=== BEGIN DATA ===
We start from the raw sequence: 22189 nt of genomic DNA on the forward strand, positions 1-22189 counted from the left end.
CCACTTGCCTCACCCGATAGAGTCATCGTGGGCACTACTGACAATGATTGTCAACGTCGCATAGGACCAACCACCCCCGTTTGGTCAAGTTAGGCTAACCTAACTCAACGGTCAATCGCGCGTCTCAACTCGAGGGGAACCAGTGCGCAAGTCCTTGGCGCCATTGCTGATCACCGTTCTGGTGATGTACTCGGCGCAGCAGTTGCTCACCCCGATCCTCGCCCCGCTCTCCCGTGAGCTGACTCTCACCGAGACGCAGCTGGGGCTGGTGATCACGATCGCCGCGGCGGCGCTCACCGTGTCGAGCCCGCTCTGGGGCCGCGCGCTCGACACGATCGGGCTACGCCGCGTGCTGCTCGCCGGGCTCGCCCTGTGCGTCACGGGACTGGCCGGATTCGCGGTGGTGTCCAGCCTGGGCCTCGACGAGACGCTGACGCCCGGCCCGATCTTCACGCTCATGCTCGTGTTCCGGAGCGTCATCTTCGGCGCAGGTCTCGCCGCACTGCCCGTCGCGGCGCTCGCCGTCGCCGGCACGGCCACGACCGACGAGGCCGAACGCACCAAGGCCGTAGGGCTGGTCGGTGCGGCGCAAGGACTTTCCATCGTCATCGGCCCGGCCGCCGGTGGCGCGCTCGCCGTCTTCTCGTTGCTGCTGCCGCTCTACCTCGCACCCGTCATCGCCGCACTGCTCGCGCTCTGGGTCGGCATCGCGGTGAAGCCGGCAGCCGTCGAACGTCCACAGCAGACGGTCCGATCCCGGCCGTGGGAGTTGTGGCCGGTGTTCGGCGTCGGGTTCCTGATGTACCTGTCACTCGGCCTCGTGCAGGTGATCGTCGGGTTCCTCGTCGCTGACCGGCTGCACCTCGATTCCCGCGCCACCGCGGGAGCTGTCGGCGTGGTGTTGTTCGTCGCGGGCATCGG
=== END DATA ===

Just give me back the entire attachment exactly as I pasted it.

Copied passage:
We start from the raw sequence: 22189 nt of genomic DNA on the forward strand, positions 1-22189 counted from the left end.
CCACTTGCCTCACCCGATAGAGTCATCGTGGGCACTACTGACAATGATTGTCAACGTCGCATAGGACCAACCACCCCCGTTTGGTCAAGTTAGGCTAACCTAACTCAACGGTCAATCGCGCGTCTCAACTCGAGGGGAACCAGTGCGCAAGTCCTTGGCGCCATTGCTGATCACCGTTCTGGTGATGTACTCGGCGCAGCAGTTGCTCACCCCGATCCTCGCCCCGCTCTCCCGTGAGCTGACTCTCACCGAGACGCAGCTGGGGCTGGTGATCACGATCGCCGCGGCGGCGCTCACCGTGTCGAGCCCGCTCTGGGGCCGCGCGCTCGACACGATCGGGCTACGCCGCGTGCTGCTCGCCGGGCTCGCCCTGTGCGTCACGGGACTGGCCGGATTCGCGGTGGTGTCCAGCCTGGGCCTCGACGAGACGCTGACGCCCGGCCCGATCTTCACGCTCATGCTCGTGTTCCGGAGCGTCATCTTCGGCGCAGGTCTCGCCGCACTGCCCGTCGCGGCGCTCGCCGTCGCCGGCACGGCCACGACCGACGAGGCCGAACGCACCAAGGCCGTAGGGCTGGTCGGTGCGGCGCAAGGACTTTCCATCGTCATCGGCCCGGCCGCCGGTGGCGCGCTCGCCGTCTTCTCGTTGCTGCTGCCGCTCTACCTCGCACCCGTCATCGCCGCACTGCTCGCGCTCTGGGTCGGCATCGCGGTGAAGCCGGCAGCCGTCGAACGTCCACAGCAGACGGTCCGATCCCGGCCGTGGGAGTTGTGGCCGGTGTTCGGCGTCGGGTTCCTGATGTACCTGTCACTCGGCCTCGTGCAGGTGATCGTCGGGTTCCTCGTCGCTGACCGGCTGCACCTCGATTCCCGCGCCACCGCGGGAGCTGTCGGCGTGGTGTTGTTCGTCGCGGGCATCGG